A Dreamer Walking

Film Mediums!

Posted in Personal Philosophy by Jacob on June 15, 2010


So there are three different mediums of film making that I have done a lot of research on. I have ambitions to make movies in each one of theses mediums. 2D animation, CG animation, and live action all have their own strengths. Contrary to many people’s belief, animation is not just for little kids. It can be and often is as much for adults as live action is. In this post I want to give a basic outline of the differences and strengths I see in each medium.

Above are some photos of the legend animator Frank Thomas. You can clearly see the resemblance of the real Frank in the cartoon drawing and the computer rendering. However, neither the computer generated picture or the cartoon drawing are supposed to look exactly like Frank. The beauty of both CG and 2D animation is that they are less interested in the reality of what something looks like but instead strive for creating the feeling of an object or person. In both the CG picture and 2D picture the artist have exaggerated Franks face.  It stays reconcilable but we are given a stronger impression of the person’s character.

If you study the face of the real Frank Thomas you will see that the animated pictures have the head 1 1/2 times the size of the normal head. Also, the nose and chin have been sized up. Frank’s facial features are more rounded, the artists are able to create a impression of Frank’s real face out of simple shapes that are easy to read.  In both mediums of animation you are allowed more freedom with expressing who your character is on the inside, physically.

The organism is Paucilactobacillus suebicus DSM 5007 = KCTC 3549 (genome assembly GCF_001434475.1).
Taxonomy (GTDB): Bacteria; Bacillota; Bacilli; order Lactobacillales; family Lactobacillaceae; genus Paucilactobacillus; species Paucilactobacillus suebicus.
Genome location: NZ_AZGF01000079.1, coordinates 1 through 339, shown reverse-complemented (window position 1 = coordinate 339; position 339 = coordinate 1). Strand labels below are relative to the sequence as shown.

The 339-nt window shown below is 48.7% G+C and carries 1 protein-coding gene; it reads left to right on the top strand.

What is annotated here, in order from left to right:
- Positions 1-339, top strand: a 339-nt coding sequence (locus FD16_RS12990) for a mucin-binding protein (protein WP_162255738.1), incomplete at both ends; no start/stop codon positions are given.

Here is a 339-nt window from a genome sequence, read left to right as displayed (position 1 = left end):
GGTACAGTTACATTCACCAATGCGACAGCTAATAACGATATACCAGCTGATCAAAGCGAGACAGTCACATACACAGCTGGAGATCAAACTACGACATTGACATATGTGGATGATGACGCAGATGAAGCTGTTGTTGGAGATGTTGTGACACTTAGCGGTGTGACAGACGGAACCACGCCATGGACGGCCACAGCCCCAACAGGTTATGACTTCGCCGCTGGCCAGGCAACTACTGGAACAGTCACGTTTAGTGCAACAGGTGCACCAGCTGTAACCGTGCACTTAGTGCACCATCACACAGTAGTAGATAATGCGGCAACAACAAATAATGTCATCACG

Carl Fredricksen from Pixar’s UP is a great example of how abstract animation can make something physically look. Carl is a very closed minded grumpy old man, thus everything on the outside expresses who he is on the inside. Look at Carl’s head, it takes up more then 1/4th of his body. His body is extremely square, you can even see that the model artist has made Carl’s fingers square, no doubt representing who he is on the inside. If you look close, you can see that Carl is wearing some extra thick clothes.  The coat Carl has on is about 3 times thicker then normal.

We as an audience do not question the realness of Carl. Even though his body and clothes are very much exaggerated, we are allowed to get to know Carl and think of him as a real person full of emotion and feeling.

Another huge difference between live action and animation is the time it takes to do just one shot of film. With live action you just need to take a camera and record real life footage. With animation you have an animator for each character. Animators spend weeks of hard work just doing a few seconds worth of animation. This is actually one of my favorite things about animation because every single movement is taken into consideration, every single frame is carefully planned out by the animator.

With CG animation you are given a model to use. This model is a empty shell until the animator breathes life into it. In a model like Carl Fredricksen there are literally thousands of different body parts that you can move. For example there might be well over a hundred different switches that control Carl’s face alone. Each switch moves a different part of the face and allows the animator to put more detail into the acting.